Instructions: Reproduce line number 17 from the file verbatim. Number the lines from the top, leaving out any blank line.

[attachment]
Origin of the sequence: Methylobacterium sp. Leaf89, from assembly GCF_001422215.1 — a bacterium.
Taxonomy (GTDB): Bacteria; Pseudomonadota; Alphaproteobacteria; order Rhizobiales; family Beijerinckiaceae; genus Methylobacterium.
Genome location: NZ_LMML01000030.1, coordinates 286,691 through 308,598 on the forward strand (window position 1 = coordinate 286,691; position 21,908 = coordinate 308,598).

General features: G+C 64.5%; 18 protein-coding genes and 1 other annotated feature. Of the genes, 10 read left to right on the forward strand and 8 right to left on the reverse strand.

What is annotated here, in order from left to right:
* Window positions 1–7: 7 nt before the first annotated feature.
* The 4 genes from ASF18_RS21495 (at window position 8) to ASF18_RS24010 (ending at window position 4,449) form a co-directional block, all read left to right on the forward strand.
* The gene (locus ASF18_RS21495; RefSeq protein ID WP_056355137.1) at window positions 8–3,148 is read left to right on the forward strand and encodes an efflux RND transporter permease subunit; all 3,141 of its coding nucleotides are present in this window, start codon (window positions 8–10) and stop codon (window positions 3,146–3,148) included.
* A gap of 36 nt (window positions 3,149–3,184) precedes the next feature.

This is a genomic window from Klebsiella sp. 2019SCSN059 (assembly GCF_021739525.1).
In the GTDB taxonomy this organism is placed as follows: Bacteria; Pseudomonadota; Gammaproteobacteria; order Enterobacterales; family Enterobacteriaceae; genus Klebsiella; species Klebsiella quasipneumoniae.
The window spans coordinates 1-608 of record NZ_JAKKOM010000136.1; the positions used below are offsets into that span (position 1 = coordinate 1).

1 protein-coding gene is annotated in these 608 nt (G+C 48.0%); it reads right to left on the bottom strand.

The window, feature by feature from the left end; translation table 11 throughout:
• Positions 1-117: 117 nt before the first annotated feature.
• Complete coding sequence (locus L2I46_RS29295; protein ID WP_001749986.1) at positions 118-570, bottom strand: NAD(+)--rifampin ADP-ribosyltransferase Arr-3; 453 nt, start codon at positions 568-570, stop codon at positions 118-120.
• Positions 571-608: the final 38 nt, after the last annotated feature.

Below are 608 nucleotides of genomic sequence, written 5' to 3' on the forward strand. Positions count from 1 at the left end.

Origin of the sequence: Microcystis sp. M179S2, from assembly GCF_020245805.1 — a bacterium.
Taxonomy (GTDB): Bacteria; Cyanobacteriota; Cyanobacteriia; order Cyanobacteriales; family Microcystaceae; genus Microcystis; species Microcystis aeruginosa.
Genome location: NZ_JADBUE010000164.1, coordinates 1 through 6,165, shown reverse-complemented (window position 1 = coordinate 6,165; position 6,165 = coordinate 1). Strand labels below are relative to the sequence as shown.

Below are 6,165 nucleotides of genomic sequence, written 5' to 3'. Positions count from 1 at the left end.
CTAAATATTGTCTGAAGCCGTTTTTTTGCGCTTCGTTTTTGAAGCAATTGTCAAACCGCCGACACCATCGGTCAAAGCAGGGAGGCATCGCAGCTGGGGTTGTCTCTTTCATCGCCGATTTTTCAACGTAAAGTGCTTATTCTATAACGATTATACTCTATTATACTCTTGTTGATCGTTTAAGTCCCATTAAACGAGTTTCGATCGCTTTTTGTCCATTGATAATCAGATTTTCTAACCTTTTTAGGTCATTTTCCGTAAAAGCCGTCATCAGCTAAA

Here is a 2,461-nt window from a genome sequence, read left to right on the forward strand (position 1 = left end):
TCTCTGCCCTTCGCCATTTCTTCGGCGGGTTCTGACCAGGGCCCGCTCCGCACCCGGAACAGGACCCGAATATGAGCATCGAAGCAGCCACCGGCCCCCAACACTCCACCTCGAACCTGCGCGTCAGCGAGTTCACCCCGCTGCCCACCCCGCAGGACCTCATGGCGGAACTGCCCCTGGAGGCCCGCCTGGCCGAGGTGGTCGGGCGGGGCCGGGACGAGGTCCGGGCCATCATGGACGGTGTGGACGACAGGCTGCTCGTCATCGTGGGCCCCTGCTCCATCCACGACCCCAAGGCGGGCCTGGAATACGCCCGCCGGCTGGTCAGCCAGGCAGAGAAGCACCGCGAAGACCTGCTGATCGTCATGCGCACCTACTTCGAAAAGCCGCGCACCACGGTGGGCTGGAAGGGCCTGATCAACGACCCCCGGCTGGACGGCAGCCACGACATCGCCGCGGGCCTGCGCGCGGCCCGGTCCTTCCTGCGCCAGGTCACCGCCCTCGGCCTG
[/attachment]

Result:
• Positions 571-608: the final 38 nt, after the last annotated feature.